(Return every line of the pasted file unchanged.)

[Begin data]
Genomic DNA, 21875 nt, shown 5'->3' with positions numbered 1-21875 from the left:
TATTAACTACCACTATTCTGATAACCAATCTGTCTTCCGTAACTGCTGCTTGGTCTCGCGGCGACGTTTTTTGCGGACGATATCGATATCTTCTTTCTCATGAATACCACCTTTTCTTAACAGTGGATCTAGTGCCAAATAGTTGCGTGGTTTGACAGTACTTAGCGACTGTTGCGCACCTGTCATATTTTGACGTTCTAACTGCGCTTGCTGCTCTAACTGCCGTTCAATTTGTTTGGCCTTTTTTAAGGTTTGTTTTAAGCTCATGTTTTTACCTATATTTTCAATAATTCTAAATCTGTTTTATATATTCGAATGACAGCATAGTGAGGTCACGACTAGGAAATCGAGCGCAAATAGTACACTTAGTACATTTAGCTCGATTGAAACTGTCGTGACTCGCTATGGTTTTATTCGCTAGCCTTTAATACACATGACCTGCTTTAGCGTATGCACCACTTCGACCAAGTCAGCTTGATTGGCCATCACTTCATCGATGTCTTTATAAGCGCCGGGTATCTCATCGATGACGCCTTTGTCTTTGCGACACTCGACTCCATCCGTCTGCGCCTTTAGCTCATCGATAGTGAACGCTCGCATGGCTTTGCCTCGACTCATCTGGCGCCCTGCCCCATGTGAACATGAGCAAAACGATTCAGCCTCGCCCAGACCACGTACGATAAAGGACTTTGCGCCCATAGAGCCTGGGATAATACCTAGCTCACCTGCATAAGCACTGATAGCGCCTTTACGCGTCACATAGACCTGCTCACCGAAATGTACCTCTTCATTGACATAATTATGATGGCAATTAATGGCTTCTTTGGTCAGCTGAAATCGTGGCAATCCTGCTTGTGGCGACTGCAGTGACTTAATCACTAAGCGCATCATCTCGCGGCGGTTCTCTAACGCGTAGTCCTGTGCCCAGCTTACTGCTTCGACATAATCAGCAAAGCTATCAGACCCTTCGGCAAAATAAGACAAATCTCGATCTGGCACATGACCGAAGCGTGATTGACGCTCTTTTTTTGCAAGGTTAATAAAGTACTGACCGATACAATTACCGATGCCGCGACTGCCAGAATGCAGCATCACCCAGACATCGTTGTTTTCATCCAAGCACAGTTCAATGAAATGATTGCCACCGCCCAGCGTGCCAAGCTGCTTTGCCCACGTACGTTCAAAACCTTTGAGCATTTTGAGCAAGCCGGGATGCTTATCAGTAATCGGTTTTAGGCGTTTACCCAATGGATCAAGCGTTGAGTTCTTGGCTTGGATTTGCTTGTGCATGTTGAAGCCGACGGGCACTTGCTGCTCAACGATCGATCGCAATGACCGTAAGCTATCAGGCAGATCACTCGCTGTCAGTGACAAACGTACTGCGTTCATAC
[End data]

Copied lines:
Genomic DNA, 21875 nt, shown 5'->3' with positions numbered 1-21875 from the left:
TATTAACTACCACTATTCTGATAACCAATCTGTCTTCCGTAACTGCTGCTTGGTCTCGCGGCGACGTTTTTTGCGGACGATATCGATATCTTCTTTCTCATGAATACCACCTTTTCTTAACAGTGGATCTAGTGCCAAATAGTTGCGTGGTTTGACAGTACTTAGCGACTGTTGCGCACCTGTCATATTTTGACGTTCTAACTGCGCTTGCTGCTCTAACTGCCGTTCAATTTGTTTGGCCTTTTTTAAGGTTTGTTTTAAGCTCATGTTTTTACCTATATTTTCAATAATTCTAAATCTGTTTTATATATTCGAATGACAGCATAGTGAGGTCACGACTAGGAAATCGAGCGCAAATAGTACACTTAGTACATTTAGCTCGATTGAAACTGTCGTGACTCGCTATGGTTTTATTCGCTAGCCTTTAATACACATGACCTGCTTTAGCGTATGCACCACTTCGACCAAGTCAGCTTGATTGGCCATCACTTCATCGATGTCTTTATAAGCGCCGGGTATCTCATCGATGACGCCTTTGTCTTTGCGACACTCGACTCCATCCGTCTGCGCCTTTAGCTCATCGATAGTGAACGCTCGCATGGCTTTGCCTCGACTCATCTGGCGCCCTGCCCCATGTGAACATGAGCAAAACGATTCAGCCTCGCCCAGACCACGTACGATAAAGGACTTTGCGCCCATAGAGCCTGGGATAATACCTAGCTCACCTGCATAAGCACTGATAGCGCCTTTACGCGTCACATAGACCTGCTCACCGAAATGTACCTCTTCATTGACATAATTATGATGGCAATTAATGGCTTCTTTGGTCAGCTGAAATCGTGGCAATCCTGCTTGTGGCGACTGCAGTGACTTAATCACTAAGCGCATCATCTCGCGGCGGTTCTCTAACGCGTAGTCCTGTGCCCAGCTTACTGCTTCGACATAATCAGCAAAGCTATCAGACCCTTCGGCAAAATAAGACAAATCTCGATCTGGCACATGACCGAAGCGTGATTGACGCTCTTTTTTTGCAAGGTTAATAAAGTACTGACCGATACAATTACCGATGCCGCGACTGCCAGAATGCAGCATCACCCAGACATCGTTGTTTTCATCCAAGCACAGTTCAATGAAATGATTGCCACCGCCCAGCGTGCCAAGCTGCTTTGCCCACGTACGTTCAAAACCTTTGAGCATTTTGAGCAAGCCGGGATGCTTATCAGTAATCGGTTTTAGGCGTTTACCCAATGGATCAAGCGTTGAGTTCTTGGCTTGGATTTGCTTGTGCATGTTGAAGCCGACGGGCACTTGCTGCTCAACGATCGATCGCAATGACCGTAAGCTATCAGGCAGATCACTCGCTGTCAGTGACAAACGTACTGCGTTCATAC